Sunday, April 07, 2013

Kiai and Mutua: You are on your own.

It is interesting to observe how the ones who campaigned against the election of Uhuru Kenyatta and William Ruto, and who invested so heavily in the election petitions challenging the results of the election, are faring after the Supreme Court of Kenya declared that the election of the two was valid. The Mutunga Court, after fourteen days of intense legal gymnastics, declared that despite the irregularities that even the IEBC admitted had occurred, the election of Uhuru Kenyatta as president and that of William Ruto as deputy president was after all valid. Raila Odinga swiftly accepted the verdict of the court. However, there are those who are still fighting the election and the re-litigating the election petitions, long after everyone else has set their minds to move on.


Maina Kiai, the former head of the Kenya National Commission on Human Rights and Makau Mutua, the director of the Kenya Human Rights Commission, had done everything in their power to ensure that first, Uhuru Kenyatta and William Ruto would not be on the ballot, and second, failing in that mission, to ensure they lost the election petition challenging their election. The two are two for two: Uhuru Kenyatta and William Ruto were on the ballot and the court dismissed the petition challenging their election.


Messrs Kiai and Mutua have not taken the news well. Mr Kiai penned a poisonous diatribe against "home guards" linked to the Uhuru presidency and another one calling the Charperson of the IEBC vile names for the manner in which his lawyer, the combatively indefatigable Ahmednasir Abdullahi, defended him in court. Makau Mutua has declared categorically that he will not and cannot accept Uhuru Kenyatta as the president of Kenya.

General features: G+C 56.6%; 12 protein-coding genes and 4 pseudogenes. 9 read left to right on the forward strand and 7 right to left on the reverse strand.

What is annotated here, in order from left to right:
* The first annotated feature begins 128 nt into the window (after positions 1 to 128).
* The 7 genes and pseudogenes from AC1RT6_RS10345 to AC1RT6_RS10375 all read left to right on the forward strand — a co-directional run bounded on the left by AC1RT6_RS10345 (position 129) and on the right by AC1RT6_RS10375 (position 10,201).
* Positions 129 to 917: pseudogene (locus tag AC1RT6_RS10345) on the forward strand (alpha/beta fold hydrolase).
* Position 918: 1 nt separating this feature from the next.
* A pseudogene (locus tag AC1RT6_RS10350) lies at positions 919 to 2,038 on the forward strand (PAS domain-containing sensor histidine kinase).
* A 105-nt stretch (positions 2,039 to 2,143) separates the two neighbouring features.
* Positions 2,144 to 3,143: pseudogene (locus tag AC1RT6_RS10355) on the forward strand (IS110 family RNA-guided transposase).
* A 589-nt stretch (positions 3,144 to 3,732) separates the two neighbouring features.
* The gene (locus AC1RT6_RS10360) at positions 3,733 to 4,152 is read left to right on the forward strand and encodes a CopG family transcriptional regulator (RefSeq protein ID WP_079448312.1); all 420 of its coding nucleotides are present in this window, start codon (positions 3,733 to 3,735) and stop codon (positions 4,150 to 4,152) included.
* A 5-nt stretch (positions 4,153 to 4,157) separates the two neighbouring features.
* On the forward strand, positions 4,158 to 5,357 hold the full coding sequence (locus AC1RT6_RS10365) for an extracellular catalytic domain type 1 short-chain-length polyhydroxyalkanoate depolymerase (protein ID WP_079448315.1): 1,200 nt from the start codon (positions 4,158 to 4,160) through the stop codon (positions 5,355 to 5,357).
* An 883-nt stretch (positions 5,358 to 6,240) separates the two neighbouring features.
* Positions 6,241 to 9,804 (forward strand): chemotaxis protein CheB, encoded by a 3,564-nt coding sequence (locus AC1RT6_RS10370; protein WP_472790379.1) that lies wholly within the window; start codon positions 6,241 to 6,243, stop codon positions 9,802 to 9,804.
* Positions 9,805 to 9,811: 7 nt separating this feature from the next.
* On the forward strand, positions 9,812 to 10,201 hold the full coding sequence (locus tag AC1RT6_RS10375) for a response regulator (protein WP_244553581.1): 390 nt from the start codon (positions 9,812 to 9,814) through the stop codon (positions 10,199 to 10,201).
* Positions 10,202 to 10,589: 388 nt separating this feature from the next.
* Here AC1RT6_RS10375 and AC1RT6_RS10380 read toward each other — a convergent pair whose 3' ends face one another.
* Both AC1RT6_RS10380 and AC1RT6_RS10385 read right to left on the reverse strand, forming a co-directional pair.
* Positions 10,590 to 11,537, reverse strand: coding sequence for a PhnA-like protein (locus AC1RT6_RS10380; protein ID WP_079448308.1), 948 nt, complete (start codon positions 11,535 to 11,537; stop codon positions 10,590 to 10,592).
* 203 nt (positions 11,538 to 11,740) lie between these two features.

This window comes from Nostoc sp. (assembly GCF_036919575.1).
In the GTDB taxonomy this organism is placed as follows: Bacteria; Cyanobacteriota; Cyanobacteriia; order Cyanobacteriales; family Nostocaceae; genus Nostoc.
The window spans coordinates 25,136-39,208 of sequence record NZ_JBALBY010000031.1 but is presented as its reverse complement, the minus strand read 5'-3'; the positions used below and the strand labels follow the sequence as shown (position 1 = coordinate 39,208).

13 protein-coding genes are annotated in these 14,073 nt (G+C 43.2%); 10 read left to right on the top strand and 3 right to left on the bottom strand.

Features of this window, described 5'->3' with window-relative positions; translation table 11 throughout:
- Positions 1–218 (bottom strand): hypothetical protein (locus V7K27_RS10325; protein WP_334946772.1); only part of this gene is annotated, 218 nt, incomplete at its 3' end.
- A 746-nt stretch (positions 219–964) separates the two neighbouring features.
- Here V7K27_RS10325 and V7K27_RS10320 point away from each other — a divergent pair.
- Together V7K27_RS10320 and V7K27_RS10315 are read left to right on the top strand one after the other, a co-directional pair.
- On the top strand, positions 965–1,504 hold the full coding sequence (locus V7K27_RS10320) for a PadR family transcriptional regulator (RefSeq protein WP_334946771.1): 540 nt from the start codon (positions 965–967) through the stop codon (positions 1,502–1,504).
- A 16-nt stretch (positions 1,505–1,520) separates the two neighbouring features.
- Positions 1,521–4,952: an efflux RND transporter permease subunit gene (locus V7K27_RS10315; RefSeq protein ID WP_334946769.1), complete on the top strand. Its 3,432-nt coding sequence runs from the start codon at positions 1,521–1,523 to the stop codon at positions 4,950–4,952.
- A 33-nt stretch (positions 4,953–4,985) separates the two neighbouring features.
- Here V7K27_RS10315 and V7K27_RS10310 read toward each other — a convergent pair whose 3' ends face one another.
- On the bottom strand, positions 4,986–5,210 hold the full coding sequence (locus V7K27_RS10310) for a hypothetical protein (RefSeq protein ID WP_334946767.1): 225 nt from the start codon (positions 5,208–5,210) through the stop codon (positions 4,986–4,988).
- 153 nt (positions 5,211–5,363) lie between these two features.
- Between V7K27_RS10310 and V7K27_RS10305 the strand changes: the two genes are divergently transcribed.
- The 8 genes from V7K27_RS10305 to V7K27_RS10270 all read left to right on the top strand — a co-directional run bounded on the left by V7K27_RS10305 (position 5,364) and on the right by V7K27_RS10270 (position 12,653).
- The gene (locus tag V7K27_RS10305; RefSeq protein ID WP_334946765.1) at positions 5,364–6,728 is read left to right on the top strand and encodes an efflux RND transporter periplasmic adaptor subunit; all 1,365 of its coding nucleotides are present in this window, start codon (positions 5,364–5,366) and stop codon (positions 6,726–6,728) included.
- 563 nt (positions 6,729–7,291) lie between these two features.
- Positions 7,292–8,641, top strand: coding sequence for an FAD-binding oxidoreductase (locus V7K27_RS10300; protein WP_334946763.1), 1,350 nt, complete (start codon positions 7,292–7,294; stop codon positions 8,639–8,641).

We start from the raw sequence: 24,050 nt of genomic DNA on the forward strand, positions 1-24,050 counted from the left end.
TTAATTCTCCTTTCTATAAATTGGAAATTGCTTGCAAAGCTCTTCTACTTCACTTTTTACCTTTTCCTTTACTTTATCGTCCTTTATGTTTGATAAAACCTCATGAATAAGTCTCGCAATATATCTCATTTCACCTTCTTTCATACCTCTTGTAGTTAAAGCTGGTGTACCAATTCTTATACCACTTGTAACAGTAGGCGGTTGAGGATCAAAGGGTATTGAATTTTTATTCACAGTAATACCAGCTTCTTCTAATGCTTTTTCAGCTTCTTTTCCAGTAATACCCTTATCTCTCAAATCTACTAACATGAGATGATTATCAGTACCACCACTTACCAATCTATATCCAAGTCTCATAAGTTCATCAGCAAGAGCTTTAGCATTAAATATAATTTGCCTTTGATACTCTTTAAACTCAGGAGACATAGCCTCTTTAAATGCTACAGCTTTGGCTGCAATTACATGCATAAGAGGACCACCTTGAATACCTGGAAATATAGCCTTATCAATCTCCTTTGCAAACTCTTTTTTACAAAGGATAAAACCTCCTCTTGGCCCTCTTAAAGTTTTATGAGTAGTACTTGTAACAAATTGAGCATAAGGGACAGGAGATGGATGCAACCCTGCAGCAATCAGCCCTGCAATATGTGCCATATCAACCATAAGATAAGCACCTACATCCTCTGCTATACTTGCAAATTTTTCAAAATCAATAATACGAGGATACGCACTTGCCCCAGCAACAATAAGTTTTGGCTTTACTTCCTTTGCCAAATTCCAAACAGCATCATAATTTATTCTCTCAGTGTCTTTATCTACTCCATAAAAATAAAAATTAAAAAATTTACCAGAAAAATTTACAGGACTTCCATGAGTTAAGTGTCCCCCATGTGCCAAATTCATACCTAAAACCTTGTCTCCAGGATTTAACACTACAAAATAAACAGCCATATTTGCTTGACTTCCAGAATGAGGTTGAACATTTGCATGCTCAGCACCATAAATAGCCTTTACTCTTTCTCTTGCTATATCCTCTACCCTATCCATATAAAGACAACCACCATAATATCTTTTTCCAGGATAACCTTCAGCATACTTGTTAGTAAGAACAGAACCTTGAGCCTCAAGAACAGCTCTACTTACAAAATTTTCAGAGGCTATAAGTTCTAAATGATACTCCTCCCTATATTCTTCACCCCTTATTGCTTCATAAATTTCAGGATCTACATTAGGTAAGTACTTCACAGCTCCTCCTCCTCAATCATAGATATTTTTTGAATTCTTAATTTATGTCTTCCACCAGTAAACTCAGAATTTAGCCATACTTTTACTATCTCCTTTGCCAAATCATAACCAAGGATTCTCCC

For two eminent human rights campaigners to treat the will of at least 6 million Kenyans in such a cavalier manner beggars belief. The Second Liberation was all about unleashing the will of the people to make the choices that they will without the nannying, oppressive hand of the government leading them hither and thither. With the dismantling of the KANU machinery that had been abused by former presidents, Kenyans overwhelmingly ratified a new constitution that guaranteed them democratic rights that had been stifled for decades. The flip side of the bargain was that politicians, whether standing for the presidency or some other public office, had to offer themselves to the people in the most persuasive way possible. Mr Makau continues to argue that Mr Kenyatta is an insider and that he benefited from his links to the government and its machinery. He refuses to accept that Mr Kenyatta and the wily Mr Ruto made a compelling case to the people of Kenya, persuading many from areas other than their strongholds in the Mt Kenya region and the Rift Valley.


Some of us were opposed to the election of Uhuru Kenyatta or William Ruto and we made our feelings known at the ballot. That battle is now past and we are prepared to live with our choices, or lack of them. Some of us were never persuaded that the two should not be on the ballot, regardless of the persuasion from Messrs Kiai and Mutua. We never agreed that the ICC was the killer knock-out punch that would deny them their place on the ballot. And we never agreed with the two that they were hamstrung by Chapter 6 of the Constitution. We thought that their manifesto was a pipe-dream; now we will see whether they will prove us wrong once again. But we will not join Messrs Kiai and Mutua in their poisonous campaign against a government that is yet to even take office officially; that is a path to heartache or worse. We will do what other patriots are doing: we will work with the government we have to make our lives a little better.

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